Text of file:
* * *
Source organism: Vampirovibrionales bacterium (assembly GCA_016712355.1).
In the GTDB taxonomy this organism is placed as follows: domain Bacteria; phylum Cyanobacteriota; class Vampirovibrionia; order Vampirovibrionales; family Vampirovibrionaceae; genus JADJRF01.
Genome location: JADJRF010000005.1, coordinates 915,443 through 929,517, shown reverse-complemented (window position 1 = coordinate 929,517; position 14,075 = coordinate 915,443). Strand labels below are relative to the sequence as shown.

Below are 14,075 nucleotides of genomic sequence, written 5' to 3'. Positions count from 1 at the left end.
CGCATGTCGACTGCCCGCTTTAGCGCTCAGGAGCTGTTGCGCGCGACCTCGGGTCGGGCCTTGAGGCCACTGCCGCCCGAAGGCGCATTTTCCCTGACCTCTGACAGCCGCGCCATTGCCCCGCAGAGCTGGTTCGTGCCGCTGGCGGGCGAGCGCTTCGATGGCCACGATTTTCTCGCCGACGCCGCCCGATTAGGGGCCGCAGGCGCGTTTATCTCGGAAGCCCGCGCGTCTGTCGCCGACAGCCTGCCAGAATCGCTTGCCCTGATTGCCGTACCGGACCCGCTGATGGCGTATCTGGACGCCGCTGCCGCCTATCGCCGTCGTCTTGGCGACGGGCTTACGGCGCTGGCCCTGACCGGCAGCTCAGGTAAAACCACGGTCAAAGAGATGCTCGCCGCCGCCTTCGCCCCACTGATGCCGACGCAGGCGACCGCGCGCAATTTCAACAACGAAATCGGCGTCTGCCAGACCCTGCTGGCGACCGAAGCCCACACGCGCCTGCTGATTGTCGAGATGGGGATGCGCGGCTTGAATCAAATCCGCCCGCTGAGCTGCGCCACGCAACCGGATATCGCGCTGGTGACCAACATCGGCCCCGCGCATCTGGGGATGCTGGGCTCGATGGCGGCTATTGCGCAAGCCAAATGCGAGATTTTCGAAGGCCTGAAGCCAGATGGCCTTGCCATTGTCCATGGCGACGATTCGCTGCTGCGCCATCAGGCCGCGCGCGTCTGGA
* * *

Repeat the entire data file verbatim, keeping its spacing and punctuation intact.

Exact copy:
Source organism: Vampirovibrionales bacterium (assembly GCA_016712355.1).
In the GTDB taxonomy this organism is placed as follows: domain Bacteria; phylum Cyanobacteriota; class Vampirovibrionia; order Vampirovibrionales; family Vampirovibrionaceae; genus JADJRF01.
Genome location: JADJRF010000005.1, coordinates 915,443 through 929,517, shown reverse-complemented (window position 1 = coordinate 929,517; position 14,075 = coordinate 915,443). Strand labels below are relative to the sequence as shown.

Below are 14,075 nucleotides of genomic sequence, written 5' to 3'. Positions count from 1 at the left end.
CGCATGTCGACTGCCCGCTTTAGCGCTCAGGAGCTGTTGCGCGCGACCTCGGGTCGGGCCTTGAGGCCACTGCCGCCCGAAGGCGCATTTTCCCTGACCTCTGACAGCCGCGCCATTGCCCCGCAGAGCTGGTTCGTGCCGCTGGCGGGCGAGCGCTTCGATGGCCACGATTTTCTCGCCGACGCCGCCCGATTAGGGGCCGCAGGCGCGTTTATCTCGGAAGCCCGCGCGTCTGTCGCCGACAGCCTGCCAGAATCGCTTGCCCTGATTGCCGTACCGGACCCGCTGATGGCGTATCTGGACGCCGCTGCCGCCTATCGCCGTCGTCTTGGCGACGGGCTTACGGCGCTGGCCCTGACCGGCAGCTCAGGTAAAACCACGGTCAAAGAGATGCTCGCCGCCGCCTTCGCCCCACTGATGCCGACGCAGGCGACCGCGCGCAATTTCAACAACGAAATCGGCGTCTGCCAGACCCTGCTGGCGACCGAAGCCCACACGCGCCTGCTGATTGTCGAGATGGGGATGCGCGGCTTGAATCAAATCCGCCCGCTGAGCTGCGCCACGCAACCGGATATCGCGCTGGTGACCAACATCGGCCCCGCGCATCTGGGGATGCTGGGCTCGATGGCGGCTATTGCGCAAGCCAAATGCGAGATTTTCGAAGGCCTGAAGCCAGATGGCCTTGCCATTGTCCATGGCGACGATTCGCTGCTGCGCCATCAGGCCGCGCGCGTCTGGA